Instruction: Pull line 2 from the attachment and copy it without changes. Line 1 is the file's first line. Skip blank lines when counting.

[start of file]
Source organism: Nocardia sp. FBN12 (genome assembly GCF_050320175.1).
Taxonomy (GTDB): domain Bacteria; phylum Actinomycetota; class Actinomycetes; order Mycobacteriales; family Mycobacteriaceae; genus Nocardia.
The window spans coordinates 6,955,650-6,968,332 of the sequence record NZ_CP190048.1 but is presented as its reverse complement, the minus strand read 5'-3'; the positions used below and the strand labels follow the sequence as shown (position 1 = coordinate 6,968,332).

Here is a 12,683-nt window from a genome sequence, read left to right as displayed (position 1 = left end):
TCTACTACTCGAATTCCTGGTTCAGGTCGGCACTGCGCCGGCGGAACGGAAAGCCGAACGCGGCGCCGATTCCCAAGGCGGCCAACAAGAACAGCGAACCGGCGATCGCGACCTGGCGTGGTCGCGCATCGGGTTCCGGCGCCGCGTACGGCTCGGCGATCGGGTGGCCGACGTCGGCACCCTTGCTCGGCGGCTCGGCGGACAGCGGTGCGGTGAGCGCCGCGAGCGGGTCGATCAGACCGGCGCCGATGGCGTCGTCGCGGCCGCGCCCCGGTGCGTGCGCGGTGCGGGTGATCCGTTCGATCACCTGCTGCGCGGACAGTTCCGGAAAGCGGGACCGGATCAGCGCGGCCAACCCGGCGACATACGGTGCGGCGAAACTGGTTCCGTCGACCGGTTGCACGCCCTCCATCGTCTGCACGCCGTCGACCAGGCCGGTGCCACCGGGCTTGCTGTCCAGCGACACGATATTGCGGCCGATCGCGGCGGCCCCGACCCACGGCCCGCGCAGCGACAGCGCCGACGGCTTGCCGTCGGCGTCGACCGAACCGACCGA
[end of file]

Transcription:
Taxonomy (GTDB): domain Bacteria; phylum Actinomycetota; class Actinomycetes; order Mycobacteriales; family Mycobacteriaceae; genus Nocardia.